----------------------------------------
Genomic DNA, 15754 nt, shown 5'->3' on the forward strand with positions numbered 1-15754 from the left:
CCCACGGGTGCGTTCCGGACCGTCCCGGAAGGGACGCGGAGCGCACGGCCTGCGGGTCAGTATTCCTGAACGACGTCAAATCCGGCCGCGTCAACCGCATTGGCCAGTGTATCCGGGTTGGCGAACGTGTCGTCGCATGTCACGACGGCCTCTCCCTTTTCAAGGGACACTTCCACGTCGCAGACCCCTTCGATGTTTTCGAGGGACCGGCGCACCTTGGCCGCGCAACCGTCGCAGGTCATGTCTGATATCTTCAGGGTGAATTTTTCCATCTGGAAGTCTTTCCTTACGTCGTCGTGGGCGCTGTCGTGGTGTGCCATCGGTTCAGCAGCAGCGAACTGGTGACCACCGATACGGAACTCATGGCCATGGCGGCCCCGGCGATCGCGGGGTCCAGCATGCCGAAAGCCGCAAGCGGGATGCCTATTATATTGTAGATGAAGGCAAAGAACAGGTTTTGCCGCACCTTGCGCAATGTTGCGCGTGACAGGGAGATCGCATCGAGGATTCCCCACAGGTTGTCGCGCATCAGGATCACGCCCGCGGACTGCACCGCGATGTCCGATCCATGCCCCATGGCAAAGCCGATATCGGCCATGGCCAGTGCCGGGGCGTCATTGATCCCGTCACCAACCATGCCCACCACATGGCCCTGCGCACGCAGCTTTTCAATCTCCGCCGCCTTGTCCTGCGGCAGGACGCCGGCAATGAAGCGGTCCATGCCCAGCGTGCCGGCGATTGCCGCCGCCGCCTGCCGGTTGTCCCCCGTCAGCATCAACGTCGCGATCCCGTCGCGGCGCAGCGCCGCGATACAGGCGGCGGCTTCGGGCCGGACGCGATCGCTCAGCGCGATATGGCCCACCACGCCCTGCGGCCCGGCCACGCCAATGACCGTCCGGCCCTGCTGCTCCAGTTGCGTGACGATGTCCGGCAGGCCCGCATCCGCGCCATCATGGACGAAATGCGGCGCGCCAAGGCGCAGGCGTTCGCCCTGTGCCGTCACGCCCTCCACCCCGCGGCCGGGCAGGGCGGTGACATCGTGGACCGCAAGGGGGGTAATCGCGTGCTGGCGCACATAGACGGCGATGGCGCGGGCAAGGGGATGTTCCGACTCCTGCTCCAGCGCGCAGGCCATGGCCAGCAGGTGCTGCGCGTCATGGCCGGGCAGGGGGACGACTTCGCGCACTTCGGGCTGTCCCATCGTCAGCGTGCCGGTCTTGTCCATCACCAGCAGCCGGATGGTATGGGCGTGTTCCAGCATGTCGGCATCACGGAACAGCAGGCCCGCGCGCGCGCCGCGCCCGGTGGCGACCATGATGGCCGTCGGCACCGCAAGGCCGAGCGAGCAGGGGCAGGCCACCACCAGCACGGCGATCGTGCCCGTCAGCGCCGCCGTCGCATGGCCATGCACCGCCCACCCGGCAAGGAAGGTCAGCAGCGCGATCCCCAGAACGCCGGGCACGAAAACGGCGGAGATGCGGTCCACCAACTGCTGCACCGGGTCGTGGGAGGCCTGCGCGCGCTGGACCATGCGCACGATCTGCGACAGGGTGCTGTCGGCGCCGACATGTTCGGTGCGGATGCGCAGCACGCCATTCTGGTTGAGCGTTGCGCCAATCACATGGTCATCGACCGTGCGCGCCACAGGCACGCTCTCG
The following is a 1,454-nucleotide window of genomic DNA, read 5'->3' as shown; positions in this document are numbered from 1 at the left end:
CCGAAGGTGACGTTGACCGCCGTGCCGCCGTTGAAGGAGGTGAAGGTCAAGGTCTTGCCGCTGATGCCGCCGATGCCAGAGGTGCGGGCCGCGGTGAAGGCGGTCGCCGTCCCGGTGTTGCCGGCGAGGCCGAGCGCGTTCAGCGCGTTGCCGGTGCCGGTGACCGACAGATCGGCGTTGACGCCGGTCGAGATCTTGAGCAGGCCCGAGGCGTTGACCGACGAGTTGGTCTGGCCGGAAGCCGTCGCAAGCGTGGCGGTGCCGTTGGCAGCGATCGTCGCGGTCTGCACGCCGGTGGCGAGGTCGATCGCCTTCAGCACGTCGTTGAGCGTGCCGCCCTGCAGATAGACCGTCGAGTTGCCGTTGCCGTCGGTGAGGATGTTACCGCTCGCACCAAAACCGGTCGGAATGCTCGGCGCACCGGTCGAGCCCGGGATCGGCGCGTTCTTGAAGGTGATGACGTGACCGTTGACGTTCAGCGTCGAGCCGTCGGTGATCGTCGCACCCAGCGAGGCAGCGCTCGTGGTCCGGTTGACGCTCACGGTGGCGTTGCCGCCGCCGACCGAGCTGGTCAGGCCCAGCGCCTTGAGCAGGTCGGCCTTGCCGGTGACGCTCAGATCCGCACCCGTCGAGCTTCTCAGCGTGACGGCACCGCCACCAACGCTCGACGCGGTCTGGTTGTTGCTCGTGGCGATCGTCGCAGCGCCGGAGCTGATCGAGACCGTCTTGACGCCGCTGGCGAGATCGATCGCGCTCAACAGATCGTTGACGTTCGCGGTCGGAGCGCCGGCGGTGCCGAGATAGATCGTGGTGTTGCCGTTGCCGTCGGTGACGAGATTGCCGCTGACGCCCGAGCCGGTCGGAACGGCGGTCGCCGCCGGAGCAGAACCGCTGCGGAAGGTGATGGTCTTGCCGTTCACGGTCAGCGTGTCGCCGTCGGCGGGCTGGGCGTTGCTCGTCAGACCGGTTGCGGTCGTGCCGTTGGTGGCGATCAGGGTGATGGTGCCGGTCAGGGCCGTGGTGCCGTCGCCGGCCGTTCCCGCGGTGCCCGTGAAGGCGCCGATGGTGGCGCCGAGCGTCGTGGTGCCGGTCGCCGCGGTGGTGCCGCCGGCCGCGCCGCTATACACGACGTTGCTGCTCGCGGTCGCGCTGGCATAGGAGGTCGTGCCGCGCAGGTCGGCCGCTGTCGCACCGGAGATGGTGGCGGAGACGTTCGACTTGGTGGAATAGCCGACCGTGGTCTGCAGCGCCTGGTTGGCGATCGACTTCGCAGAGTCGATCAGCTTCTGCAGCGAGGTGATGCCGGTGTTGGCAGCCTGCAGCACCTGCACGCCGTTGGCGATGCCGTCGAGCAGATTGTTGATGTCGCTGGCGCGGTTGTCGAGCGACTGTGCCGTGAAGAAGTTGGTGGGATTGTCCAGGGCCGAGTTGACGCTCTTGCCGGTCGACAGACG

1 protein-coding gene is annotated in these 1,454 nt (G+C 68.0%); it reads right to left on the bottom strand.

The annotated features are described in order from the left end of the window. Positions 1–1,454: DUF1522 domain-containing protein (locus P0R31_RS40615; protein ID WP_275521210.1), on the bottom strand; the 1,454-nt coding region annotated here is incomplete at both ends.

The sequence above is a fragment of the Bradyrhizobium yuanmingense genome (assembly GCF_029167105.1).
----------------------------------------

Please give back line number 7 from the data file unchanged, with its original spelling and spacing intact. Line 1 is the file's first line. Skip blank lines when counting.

The sequence above is a fragment of the Bradyrhizobium yuanmingense genome (assembly GCF_029167105.1).